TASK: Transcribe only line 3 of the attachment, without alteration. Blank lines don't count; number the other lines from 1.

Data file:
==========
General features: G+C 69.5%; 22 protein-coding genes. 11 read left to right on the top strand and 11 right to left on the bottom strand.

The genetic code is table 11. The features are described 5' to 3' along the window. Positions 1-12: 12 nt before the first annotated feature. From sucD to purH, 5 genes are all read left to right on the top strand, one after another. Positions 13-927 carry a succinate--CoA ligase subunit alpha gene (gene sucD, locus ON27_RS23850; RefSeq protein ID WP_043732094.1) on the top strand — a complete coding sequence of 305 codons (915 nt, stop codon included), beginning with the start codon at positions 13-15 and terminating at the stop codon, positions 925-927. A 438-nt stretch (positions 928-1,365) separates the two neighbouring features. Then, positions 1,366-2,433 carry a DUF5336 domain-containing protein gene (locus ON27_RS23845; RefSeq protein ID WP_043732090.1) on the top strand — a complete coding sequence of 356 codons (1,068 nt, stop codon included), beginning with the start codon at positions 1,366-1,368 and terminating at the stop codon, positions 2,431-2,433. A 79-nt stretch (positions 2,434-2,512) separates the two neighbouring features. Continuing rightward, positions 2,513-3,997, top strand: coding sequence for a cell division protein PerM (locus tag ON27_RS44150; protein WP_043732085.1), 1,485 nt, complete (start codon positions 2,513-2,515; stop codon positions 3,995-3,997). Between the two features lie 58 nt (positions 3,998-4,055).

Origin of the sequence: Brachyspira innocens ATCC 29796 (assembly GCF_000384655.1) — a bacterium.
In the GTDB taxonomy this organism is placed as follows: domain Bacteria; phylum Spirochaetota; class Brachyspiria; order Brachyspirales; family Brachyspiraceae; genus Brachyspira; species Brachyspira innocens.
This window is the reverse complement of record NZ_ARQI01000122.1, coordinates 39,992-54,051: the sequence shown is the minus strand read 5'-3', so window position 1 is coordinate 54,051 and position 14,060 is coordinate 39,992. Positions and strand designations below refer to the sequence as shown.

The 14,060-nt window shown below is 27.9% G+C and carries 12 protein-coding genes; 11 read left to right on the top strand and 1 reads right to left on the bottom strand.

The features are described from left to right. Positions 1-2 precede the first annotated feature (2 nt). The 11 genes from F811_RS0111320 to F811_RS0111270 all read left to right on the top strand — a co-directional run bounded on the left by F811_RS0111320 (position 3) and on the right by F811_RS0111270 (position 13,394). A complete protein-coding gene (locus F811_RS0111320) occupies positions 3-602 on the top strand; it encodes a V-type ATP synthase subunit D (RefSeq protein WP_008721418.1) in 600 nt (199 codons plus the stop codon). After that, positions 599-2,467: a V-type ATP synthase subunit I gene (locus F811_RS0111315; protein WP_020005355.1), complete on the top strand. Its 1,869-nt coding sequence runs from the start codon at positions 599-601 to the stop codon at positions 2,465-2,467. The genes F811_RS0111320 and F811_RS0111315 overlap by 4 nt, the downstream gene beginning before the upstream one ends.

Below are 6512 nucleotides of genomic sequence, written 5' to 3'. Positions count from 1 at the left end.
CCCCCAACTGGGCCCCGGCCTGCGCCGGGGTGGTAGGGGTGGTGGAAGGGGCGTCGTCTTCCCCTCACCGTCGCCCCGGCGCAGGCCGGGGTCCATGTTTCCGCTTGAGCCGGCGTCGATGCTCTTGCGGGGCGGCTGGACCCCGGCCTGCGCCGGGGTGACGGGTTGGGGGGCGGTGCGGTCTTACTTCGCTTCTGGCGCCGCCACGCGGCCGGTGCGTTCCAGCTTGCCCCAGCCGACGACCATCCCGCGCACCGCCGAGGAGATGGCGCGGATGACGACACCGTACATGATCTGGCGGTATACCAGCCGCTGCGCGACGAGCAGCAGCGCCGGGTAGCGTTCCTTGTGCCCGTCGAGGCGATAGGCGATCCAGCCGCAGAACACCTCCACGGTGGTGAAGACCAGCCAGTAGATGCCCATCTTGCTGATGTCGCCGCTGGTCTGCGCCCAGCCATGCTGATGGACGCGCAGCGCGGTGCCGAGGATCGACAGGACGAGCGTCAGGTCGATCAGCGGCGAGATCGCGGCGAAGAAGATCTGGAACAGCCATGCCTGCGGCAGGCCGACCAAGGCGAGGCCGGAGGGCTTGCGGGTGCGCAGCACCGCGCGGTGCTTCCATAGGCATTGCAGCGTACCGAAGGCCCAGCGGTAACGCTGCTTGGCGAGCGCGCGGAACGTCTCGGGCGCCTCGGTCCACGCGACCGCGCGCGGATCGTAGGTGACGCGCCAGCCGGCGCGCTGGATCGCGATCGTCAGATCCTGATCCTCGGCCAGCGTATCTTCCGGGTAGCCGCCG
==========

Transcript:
Origin of the sequence: Brachyspira innocens ATCC 29796 (assembly GCF_000384655.1) — a bacterium.